What's So Wrong with Mendelssohn's op.44?

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Mendelssohn, Schumann

Purely as an aside, I just noticed on television that the American Express ad touting their business credit card, a spot that features the “small business owner next door” has replaced its former background music, the exhilarating scherzo from Mendelssohn’s “Scottish” symphony, with some inane techno-pop.  What does it mean? Nothing.  But you can no longer get your Mendelssohn fix by sitting in front of the idiot box!

In Paul Griffith’s generally admirable book, The String Quartet, a History, he makes a revealing point.  He discusses Mendelssohn’s op. 44 quartets in a rather superficial way (but of course the book is a survey), essentially criticizing the works as a step backward following the great a minor quartet, op. 13, which he acknowleges as the “…one masterpiece that slipped through…”, referring to the not-so-great aesthetic milieu for the quartet between Beethoven and Brahms.  That’s alright, but I’d prefer a discussion about op. 44’s considerable intrinsic musical merits.  Critics and historians seem to be obliged to force musical history into a progressive narrative.  I’m frequently guilty of this, myself.  But by any reasonable standard, op. 44 is a great musical achievement; and every piece can’t be the Ninth Symphony. 

Great repertories, such as the mature work of Mendelssohn, the mature work of Hindemith, the mature work of Richard Strauss, almost anything by Rachmaninov, are slighted again and again by the imposition of this progressive narrative on musical history.  What’s more old fashioned now, I ask you, Pierrot Lunaire or the Rachmaninov Etudes Tableaux?  And I say this as a committed supporter of the aspirations of the so-called “avant garde”; at least where these aspirations are coupled with craftsmanship and sincerity, and as opposed to those composers who attempt facilely to gain a public by making their scores relevant, or as opposed especially to those composers who cynically employ the resources of the past without having been trained in the techniques of the past.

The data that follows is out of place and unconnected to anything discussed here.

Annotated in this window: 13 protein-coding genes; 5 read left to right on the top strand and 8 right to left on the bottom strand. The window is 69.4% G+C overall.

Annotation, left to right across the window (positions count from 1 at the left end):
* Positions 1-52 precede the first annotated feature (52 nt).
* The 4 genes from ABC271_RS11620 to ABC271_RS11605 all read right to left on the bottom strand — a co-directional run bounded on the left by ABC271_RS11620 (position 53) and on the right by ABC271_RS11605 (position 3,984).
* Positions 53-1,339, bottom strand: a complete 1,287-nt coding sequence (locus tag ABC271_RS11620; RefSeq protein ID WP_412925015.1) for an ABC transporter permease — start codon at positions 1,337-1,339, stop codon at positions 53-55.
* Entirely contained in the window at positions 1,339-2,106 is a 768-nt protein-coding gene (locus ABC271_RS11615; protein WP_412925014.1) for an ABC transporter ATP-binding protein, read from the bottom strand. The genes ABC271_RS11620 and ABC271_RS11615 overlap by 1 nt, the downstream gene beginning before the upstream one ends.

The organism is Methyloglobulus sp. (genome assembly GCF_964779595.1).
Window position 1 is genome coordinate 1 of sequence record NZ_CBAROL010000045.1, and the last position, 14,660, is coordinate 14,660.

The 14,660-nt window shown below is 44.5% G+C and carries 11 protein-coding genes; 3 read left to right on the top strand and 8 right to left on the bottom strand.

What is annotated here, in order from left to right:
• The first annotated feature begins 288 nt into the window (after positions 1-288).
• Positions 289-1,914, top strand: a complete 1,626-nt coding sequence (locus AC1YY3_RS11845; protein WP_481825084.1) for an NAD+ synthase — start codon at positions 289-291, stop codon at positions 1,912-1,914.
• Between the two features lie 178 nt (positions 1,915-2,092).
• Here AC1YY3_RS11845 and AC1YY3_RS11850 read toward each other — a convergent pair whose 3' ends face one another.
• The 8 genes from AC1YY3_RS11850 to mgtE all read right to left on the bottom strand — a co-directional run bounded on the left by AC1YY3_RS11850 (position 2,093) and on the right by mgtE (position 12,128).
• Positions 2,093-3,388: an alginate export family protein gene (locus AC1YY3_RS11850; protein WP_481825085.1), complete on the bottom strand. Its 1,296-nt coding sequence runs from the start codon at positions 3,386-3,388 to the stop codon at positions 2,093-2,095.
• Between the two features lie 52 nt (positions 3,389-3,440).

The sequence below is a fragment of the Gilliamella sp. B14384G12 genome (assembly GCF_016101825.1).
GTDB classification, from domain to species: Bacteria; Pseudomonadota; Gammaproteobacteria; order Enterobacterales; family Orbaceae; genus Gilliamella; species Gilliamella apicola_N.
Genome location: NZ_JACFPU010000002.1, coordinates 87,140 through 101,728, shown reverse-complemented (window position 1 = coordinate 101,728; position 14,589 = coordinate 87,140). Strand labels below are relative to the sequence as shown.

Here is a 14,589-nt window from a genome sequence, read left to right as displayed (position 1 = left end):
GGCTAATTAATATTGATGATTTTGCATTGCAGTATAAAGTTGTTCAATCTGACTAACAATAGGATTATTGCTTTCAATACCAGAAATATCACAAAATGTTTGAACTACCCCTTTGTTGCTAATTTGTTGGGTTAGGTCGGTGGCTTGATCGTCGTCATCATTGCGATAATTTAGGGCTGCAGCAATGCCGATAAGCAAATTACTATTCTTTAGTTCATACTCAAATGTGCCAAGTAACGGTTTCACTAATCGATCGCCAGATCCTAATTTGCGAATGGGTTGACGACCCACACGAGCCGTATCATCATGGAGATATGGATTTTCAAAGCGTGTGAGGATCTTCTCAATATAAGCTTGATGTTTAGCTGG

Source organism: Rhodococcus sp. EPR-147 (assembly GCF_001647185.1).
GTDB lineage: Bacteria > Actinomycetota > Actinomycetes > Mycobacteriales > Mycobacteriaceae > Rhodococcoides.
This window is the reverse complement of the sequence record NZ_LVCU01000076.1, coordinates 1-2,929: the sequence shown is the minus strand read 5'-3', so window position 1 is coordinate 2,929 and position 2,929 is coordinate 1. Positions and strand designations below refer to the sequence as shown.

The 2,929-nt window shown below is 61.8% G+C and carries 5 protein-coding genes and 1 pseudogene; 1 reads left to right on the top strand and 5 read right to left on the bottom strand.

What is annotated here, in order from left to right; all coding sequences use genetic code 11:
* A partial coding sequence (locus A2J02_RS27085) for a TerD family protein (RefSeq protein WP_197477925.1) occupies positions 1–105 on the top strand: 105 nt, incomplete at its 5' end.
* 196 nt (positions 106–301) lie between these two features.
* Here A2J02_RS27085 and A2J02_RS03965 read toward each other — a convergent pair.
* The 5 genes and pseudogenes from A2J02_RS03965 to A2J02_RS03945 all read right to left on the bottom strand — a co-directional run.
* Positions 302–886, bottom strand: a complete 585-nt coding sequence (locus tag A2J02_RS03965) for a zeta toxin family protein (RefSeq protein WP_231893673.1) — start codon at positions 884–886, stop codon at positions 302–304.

But the point that got me was Griffith’s speculation that Robert Schumann refrained from making a public criticism of Mendessohn’s op. 44 “perhaps out of tact”.  What? Backward looking or not, op. 44 is a significant technical achievement, well beyond Schumann’s technique, which is essentially proven in Schumann’s op. 41 cycle, which sports some charming and indeed expressive moments, but which feels like a work Schumann concocted to establish his classically formal bona fides.  And Griffith makes the great point that Schumann’s sonata forms in op. 41 are more “textbook” than anything found in the Classical masters, whose forms are much more adapted to the musical materials they are using.

And Schumann’s criticisms in his Neue Zeitschrift fur Musik are generally more enthusiastic than tactful.  By the way, I’m not saying that Schumann may not ultimately be a greater composer than Mendelssohn;  works like Dichterliebe and the Phantasie, op. 17 strike a deeper chord, perhaps than Mendelssohn is able to do.  But when it comes to putting the dots and hooks of a score together in a professional way, Mendelssohn wins by, to borrow a term from pugilism, a TKO.  Schumann himself admitted this somewhere, saying he could study with Mendelssohn for years, and still have more to learn.